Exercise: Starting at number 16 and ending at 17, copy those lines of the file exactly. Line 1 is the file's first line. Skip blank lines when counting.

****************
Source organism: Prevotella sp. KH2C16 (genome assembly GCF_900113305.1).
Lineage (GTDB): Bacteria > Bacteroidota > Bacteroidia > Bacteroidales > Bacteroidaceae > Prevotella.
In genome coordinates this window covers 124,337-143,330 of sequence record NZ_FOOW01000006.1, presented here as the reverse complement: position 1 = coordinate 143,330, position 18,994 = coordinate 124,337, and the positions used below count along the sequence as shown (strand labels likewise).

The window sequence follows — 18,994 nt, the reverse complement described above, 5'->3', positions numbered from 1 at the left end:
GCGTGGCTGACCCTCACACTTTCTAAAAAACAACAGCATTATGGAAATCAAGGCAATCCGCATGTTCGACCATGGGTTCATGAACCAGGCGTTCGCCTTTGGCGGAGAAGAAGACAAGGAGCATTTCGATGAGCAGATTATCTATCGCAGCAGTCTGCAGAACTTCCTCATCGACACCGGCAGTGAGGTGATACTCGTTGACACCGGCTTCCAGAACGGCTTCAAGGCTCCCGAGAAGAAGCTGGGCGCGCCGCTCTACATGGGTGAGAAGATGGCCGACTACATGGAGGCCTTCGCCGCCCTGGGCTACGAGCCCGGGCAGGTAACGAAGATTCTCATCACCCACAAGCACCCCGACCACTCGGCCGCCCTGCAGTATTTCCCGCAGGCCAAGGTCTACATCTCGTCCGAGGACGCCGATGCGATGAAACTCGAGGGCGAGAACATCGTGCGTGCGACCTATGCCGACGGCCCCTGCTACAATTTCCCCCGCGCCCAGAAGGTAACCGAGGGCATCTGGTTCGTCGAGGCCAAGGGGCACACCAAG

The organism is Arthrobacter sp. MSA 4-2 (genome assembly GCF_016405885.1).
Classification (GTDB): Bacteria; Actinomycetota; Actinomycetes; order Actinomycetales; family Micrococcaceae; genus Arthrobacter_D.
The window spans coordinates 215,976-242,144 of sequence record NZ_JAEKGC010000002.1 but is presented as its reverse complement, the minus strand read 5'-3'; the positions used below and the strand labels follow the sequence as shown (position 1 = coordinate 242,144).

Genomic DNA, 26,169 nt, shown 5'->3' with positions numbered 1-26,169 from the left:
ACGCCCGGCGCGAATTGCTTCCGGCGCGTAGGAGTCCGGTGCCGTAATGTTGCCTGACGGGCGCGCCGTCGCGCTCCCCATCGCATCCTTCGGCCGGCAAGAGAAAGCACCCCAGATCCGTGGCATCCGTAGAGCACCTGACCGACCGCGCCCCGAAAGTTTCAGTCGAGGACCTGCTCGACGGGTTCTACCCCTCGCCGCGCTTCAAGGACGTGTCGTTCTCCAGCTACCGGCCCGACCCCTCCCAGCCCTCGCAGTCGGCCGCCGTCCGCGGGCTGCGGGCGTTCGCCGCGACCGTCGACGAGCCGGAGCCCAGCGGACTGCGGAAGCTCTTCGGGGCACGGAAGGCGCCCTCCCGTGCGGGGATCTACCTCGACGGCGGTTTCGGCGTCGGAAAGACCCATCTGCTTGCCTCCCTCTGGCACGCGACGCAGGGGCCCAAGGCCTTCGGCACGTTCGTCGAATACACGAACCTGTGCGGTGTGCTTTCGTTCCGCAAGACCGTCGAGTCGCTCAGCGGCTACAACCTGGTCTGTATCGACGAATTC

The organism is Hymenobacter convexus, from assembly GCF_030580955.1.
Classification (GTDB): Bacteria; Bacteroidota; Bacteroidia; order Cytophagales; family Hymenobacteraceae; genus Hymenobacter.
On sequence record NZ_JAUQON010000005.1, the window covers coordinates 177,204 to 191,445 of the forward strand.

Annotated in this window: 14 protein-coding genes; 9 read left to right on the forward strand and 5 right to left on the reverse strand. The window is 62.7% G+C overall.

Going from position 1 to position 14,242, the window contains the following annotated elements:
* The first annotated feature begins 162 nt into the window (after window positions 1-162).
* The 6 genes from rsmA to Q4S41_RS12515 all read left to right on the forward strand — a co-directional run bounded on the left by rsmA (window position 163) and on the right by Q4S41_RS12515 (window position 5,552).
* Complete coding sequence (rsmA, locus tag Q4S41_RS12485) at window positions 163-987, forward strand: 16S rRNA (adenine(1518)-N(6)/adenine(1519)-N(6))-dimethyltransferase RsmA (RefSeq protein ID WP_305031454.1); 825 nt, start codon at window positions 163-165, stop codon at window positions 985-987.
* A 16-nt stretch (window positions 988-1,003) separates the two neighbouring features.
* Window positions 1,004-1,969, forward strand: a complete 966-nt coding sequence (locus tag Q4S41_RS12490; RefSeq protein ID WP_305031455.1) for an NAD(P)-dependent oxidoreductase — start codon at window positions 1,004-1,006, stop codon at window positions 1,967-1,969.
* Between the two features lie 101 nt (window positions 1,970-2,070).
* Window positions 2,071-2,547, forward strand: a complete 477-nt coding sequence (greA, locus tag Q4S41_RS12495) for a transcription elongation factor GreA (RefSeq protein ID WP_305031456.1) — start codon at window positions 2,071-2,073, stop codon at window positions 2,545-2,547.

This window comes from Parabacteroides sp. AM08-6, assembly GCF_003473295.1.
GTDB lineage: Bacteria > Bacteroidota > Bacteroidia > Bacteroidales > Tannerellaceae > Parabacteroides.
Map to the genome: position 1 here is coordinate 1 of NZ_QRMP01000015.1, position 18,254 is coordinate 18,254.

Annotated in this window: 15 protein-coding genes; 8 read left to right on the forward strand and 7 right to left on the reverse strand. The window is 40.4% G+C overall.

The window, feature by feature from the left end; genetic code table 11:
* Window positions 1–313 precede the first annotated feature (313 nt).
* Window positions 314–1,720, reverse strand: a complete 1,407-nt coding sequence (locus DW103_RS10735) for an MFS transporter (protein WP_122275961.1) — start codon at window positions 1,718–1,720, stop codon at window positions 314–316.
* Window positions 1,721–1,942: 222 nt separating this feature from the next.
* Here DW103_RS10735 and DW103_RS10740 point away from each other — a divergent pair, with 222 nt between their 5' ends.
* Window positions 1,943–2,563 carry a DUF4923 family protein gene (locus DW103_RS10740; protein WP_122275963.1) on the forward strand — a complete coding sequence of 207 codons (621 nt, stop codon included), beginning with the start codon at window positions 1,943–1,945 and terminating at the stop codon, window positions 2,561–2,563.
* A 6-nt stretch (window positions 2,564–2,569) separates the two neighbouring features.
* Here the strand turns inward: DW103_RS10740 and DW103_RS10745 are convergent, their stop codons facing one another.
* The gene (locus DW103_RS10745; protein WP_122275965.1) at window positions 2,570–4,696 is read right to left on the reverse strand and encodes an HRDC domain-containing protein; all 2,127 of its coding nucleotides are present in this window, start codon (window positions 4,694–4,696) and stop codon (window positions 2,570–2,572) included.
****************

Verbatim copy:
* The first annotated feature begins 162 nt into the window (after window positions 1-162).
* The 6 genes from rsmA to Q4S41_RS12515 all read left to right on the forward strand — a co-directional run bounded on the left by rsmA (window position 163) and on the right by Q4S41_RS12515 (window position 5,552).